While these new business paradigms have resulted in more efficient and responsive systems, the supply chain risk profile has been altered significantly. Many companies have been left vulnerable due to anemic risk mitigation systems, and these systems have yielded to major variations in demand or supply caused by unforeseeable events, both natural and man-made. Caught unaware by such disruptions, these companies have suffered losses of revenue, market share and consumer trust, and in some cases have even faced bankruptcy.
Supply Chain Disruptions Can Be Painful
In last year's Japan earthquake, tsunami and nuclear crisis, Toyota’s operations were affected to the extent that it took over six months before complete recovery was possible. The delay in the launch of two models caused an estimated production loss of over 140,000 vehicles, the company's profits fell by over 30% and it lost its position as the largest automaker in the world.
Of course, not all supply chain disruptions are caused by natural disasters. Cisco rode the technology wave in the 1990’s to become the market leader in the network component business, but it had no experience in managing downturns. When the tech bubble burst and demand slowed significantly, the company did not have the capability to track the inventory of products across its geographically-spread supply system. Their systems were designed for high responsiveness, which meant high inventory buffers. Lack of inventory tracking capability resulted in high inventory accumulation which in a bust market led to the eventual write-down of $2.2 billion in 2001 alone.
Broadly defined, a supply chain disruption is an unusual spike or steep fall in either demand or supply leading to a huge imbalance between the two. According to Jossi Sheffi, director of the MIT Center for Transportation and Logistics, "The essence of most disruptions is a reduction in capacity and hence inability to meet demand." Companies cannot afford to treat supply chain disasters as 'black swan' events that have a negligible chance of happening.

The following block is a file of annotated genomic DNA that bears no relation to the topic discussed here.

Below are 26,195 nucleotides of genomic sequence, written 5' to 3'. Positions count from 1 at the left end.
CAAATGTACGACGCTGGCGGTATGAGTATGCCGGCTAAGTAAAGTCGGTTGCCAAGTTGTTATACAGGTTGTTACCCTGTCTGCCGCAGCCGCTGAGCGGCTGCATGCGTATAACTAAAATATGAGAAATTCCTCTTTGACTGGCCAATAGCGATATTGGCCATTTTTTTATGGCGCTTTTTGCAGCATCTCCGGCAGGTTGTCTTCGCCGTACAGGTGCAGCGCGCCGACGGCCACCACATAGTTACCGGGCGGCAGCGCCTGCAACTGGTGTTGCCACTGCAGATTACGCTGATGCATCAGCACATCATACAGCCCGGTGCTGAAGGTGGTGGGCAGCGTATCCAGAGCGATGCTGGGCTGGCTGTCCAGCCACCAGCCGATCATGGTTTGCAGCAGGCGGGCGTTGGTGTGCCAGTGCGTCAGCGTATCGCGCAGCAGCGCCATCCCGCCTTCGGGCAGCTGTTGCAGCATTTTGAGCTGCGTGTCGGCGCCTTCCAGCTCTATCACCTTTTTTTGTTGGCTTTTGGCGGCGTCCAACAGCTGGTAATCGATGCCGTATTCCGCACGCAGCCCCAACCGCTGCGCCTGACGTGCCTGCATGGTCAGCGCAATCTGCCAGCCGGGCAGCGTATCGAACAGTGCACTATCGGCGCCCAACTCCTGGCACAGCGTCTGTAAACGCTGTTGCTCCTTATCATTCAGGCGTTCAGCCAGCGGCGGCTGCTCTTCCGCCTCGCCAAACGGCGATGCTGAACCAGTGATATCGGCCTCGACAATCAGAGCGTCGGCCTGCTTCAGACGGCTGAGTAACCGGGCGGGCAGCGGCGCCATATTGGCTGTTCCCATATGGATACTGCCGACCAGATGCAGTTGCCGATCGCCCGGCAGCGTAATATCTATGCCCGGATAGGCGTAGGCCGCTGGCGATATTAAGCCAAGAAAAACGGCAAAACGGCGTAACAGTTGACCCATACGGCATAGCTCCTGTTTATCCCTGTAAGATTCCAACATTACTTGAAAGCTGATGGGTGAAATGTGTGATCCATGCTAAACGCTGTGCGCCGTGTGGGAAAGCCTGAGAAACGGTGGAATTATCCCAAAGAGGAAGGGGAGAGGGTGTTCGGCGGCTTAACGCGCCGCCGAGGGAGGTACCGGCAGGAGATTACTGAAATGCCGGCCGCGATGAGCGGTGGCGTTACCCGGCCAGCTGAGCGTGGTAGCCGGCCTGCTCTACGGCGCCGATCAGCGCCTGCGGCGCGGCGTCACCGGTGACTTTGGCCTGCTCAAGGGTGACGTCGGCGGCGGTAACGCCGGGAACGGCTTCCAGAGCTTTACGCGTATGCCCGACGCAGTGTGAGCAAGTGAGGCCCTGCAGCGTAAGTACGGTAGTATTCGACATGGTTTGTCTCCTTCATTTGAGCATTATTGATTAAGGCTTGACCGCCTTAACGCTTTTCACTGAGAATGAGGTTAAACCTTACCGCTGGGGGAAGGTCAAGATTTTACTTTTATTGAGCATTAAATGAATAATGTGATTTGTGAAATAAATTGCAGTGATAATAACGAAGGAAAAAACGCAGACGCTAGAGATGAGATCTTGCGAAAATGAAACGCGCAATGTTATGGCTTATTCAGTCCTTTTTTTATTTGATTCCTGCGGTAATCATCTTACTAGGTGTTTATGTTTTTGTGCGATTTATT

Recent studies suggest that less than 25 percent of Fortune 500 companies are prepared to handle a supply chain crisis and that a $50 million to $100 million cost impact can be incurred for each day a company’s supply chain network is disrupted. (Alpaslan, April 2003) As part of a research study on supply chain risk and its impact on equity volatility, Prof.Vinod Singhal and Kevin Hendricks concluded that it could take two years or more for companies to recover from a major supply chain failure. (Hendricks, 2003)
What is a Resilient Supply Chain?
As illustrated in Exhibit 1, disruptions happen for various reasons and the nature of their impact also varies. For example, a labor union problem can be anticipated whereas a terrorist attack is unforeseeable. Also, the time taken for the impact to be felt differs and is unique to each disruption and to each company. For instance, a fire in a factory can potentially halt operations immediately, whereas the outbreak of an epidemic in a supply zone could have a more subtle impact and will take more time to set in. Companies with a resilient supply chain will be able to anticipate these events better than their peers, and will be able to delay and minimize the impact of the disruption by taking proactive risk-mitigating steps.
Following the September 11, 2001 tragedy, U.S. flags, lapel pins and other patriotic objects became extremely popular, but consumers had a difficult time finding them in major retailers like Kmart and Target. That's because Wal-Mart, using its real-time demand tracking and analysis system, responded swiftly to the situation by locking up all the supply resources they could find.